This is the most exciting "Ask the Expert" interview that we've had so far on Design Informer. A few months back, I had the opportunity to speak with Milton Glaser thanks to one of his assistants, Scarlett Rigby.
I was able to ask Milton Glaser some questions about a few different topics such as art, design, education and more. If you're not familiar with Milton Glaser, he is a world renowned graphic designer who is probably most famous for creating the I Love New York logo.
If you work at an agency or design house, chances are that most of your time is spent working on client projects. After months of bending over backwards to meet your clients’ demands, work may start to get a little stale. At this point, it’s okay to become a little selfish and ask yourself: “When was the last time that we have done something for ourselves?”
Seriously. When was the last time that an idea was expressed that interested everyone within earshot? When was the last time that the thought of a side project made you excited? If you can’t remember when that last time was, or worse, you have never taken part in a company side project… well, you might have a little problem.
In Part II I started a list of some personal process-oriented thoughts on illustration—more specifically about some ways to help broaden the creative process and make its execution more effective. In this Part III, I'll wrap up the list in the same vein as Part II's, with a few more of my thoughts on the subject.
Once again, while I hope these tips strike the right chord with readers from all creative fields and levels, I share them partially because many of them are still so freshly new in my head, and I can recall vividly their having planted themselves there during my time as a student. That said, there's plenty more learning to be done on my end as well, and I invite you to share your responses and your own additions to the list in the comments, no matter what corner of the creative world you are from.
In Part I we skimmed the surface on a few points regarding when an image becomes an illustration. But, of course, this knowledge isn't very useful if we don’t know how to apply it to our work when the pencil hits the paper! Or, stylus hits the tablet, whatever it is you do.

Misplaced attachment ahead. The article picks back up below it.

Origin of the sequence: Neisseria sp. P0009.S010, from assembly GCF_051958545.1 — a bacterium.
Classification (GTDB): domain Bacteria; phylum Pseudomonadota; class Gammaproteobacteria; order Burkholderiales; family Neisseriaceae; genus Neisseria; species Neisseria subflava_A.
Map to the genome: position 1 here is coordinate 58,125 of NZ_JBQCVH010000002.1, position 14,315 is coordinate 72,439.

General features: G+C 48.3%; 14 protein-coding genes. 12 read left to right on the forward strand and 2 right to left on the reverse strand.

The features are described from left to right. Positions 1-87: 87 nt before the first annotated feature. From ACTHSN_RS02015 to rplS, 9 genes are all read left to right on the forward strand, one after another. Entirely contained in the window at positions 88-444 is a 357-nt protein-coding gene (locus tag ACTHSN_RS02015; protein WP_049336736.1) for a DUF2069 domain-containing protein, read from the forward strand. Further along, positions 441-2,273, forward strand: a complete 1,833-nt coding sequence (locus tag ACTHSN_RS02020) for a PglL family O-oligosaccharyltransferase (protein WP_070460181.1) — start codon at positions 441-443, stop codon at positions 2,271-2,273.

In this second part of the article, I'd like to share some of these practices that have been invaluable to me as an illustration student, and ones that I will carry with me for a long time to come.
Hacker attacks across the web are getting more sophisticated every day – after all, they have to. With the increased sophistication of anti-virus protection, firewalls, and application-based updates, hackers who want to stay in business have needed to get more creative. And they have, responding with increasingly sophisticated attacks that have forced the online security industry to scramble to keep up.
So how do the hackers stay ahead of the security experts? One reason is obvious – if they didn't, they'd be out of a job. Another reason is institutional – a lone hacker working in a basement will be more innovative and faster moving than a large software company, thus more likely to come up with effective hacks.
I've been receiving a few emails lately asking me for some of the web design resources that I personally use. Well, I'd like to start sharing my resources with our readers so today, I've gathered up a collection of the icon sets that I have personally downloaded and use on a daily basis.
One thing that I've emphasized before is to have a collection of resources at your disposal. There are a lot of different icons out there and choosing which ones to download and save in your resources can be difficult. I used to just be download happy and download every icon set that I found and I found that to be very ineffective as I would still end up having to sort through hundreds of folders looking for the right icons.
“Art” is something philosophers have spent centuries trying to define, sadly with no satisfactory result (a debate that is far beyond the scope of this article). But illustration, while it covers a broad range of image-making, does have very distinct meanings, and it is very different from just artwork.
In this two-part article, I’d like to share some tenets behind what I think good illustration is, and what I learned about the process and technique behind how to execute it. Hopefully some fellow aspiring illustrators out there will find some of these helpful — or maybe even identify with some as part of their own process, too!